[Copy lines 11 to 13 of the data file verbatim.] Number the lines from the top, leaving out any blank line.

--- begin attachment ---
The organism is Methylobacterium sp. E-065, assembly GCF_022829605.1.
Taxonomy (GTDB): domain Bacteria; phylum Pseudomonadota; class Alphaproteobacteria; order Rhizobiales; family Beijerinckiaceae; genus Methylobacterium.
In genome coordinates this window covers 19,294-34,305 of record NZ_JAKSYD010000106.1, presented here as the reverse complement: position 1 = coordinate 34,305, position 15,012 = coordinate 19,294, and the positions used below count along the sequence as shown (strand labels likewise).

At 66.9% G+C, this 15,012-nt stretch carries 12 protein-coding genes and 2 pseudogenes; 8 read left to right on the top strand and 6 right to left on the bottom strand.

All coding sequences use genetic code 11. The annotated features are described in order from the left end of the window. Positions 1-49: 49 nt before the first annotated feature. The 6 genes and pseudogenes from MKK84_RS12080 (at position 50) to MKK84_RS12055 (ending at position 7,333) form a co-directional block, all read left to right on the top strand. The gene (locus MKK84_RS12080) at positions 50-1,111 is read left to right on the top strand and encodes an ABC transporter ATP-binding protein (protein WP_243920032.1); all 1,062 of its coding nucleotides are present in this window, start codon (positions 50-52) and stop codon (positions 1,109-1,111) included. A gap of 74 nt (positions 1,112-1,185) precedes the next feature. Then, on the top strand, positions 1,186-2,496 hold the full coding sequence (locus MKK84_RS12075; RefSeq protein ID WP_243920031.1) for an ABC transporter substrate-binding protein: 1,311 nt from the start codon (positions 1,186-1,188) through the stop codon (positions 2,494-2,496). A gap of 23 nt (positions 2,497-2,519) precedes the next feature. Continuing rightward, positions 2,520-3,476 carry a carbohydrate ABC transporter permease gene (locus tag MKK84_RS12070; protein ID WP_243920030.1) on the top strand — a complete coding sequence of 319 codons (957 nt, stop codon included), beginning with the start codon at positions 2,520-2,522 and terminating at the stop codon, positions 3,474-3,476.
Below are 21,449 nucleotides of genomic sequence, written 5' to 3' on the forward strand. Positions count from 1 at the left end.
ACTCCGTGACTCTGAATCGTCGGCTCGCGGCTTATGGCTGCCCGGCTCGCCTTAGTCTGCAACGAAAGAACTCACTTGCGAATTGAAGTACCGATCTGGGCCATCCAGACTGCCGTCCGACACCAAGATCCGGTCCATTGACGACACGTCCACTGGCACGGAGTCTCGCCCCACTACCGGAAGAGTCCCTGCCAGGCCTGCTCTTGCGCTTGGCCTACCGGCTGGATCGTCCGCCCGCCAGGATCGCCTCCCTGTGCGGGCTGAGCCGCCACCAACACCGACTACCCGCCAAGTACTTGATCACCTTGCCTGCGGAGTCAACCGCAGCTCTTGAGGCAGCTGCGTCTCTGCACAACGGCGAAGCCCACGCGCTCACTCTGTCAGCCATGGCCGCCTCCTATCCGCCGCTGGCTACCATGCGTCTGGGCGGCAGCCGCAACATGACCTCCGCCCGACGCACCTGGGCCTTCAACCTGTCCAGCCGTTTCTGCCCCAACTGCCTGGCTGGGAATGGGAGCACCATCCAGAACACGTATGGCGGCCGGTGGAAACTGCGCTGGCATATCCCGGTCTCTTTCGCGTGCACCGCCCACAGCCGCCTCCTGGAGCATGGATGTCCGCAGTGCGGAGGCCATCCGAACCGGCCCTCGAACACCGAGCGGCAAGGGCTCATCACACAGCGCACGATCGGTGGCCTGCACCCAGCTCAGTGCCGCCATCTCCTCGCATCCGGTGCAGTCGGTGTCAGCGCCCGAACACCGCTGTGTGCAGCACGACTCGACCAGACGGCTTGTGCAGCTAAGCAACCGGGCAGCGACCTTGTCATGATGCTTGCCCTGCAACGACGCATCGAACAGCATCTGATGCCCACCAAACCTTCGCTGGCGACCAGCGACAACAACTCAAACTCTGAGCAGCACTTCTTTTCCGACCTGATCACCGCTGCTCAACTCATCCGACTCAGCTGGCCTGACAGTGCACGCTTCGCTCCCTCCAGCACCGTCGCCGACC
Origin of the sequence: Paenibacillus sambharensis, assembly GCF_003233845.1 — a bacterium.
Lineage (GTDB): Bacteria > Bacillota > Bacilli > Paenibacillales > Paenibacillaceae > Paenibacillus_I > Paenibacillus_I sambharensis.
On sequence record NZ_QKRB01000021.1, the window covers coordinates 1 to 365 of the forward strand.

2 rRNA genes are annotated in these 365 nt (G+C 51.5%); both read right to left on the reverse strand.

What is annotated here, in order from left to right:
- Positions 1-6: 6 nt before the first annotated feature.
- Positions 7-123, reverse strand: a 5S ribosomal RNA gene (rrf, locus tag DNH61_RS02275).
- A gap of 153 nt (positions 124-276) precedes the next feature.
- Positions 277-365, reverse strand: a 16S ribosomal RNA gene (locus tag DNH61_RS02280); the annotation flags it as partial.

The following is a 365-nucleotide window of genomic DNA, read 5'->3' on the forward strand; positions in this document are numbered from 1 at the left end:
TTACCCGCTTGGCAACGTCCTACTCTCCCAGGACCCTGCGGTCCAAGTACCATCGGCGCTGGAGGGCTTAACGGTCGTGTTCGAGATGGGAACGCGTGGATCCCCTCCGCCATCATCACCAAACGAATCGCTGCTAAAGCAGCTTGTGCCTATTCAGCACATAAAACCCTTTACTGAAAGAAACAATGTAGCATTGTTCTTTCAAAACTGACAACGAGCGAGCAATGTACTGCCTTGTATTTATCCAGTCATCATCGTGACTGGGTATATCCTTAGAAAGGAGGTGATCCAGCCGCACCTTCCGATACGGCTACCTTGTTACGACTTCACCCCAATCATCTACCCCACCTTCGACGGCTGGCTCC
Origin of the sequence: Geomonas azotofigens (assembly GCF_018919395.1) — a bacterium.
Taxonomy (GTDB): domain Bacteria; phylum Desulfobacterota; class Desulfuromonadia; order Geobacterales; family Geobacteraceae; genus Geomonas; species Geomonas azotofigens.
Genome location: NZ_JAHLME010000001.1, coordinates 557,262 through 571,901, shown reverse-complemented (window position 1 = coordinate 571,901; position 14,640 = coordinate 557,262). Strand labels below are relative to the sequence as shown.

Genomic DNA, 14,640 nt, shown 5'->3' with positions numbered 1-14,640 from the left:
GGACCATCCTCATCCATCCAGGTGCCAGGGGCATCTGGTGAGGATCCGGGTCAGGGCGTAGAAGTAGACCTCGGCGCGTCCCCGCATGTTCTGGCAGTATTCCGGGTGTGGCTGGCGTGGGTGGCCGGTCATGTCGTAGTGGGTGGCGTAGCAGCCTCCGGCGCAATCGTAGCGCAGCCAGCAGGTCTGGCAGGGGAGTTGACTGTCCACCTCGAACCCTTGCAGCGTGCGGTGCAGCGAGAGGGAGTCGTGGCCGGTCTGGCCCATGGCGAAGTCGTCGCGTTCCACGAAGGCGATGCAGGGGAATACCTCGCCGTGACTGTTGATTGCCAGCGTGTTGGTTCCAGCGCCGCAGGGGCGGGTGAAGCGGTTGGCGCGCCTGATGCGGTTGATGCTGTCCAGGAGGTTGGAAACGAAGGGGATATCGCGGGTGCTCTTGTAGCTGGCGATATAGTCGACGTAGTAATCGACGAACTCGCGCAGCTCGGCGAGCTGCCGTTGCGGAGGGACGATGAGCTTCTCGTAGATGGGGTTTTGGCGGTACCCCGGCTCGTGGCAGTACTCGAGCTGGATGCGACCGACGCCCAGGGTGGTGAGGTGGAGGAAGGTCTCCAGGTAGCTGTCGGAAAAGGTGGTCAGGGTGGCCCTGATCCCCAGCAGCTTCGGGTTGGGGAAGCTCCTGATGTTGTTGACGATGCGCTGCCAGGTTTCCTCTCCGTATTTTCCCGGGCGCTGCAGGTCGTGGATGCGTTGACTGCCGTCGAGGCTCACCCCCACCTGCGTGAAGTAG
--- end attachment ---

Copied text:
2 rRNA genes are annotated in these 365 nt (G+C 51.5%); both read right to left on the reverse strand.

What is annotated here, in order from left to right:
- Positions 1-6: 6 nt before the first annotated feature.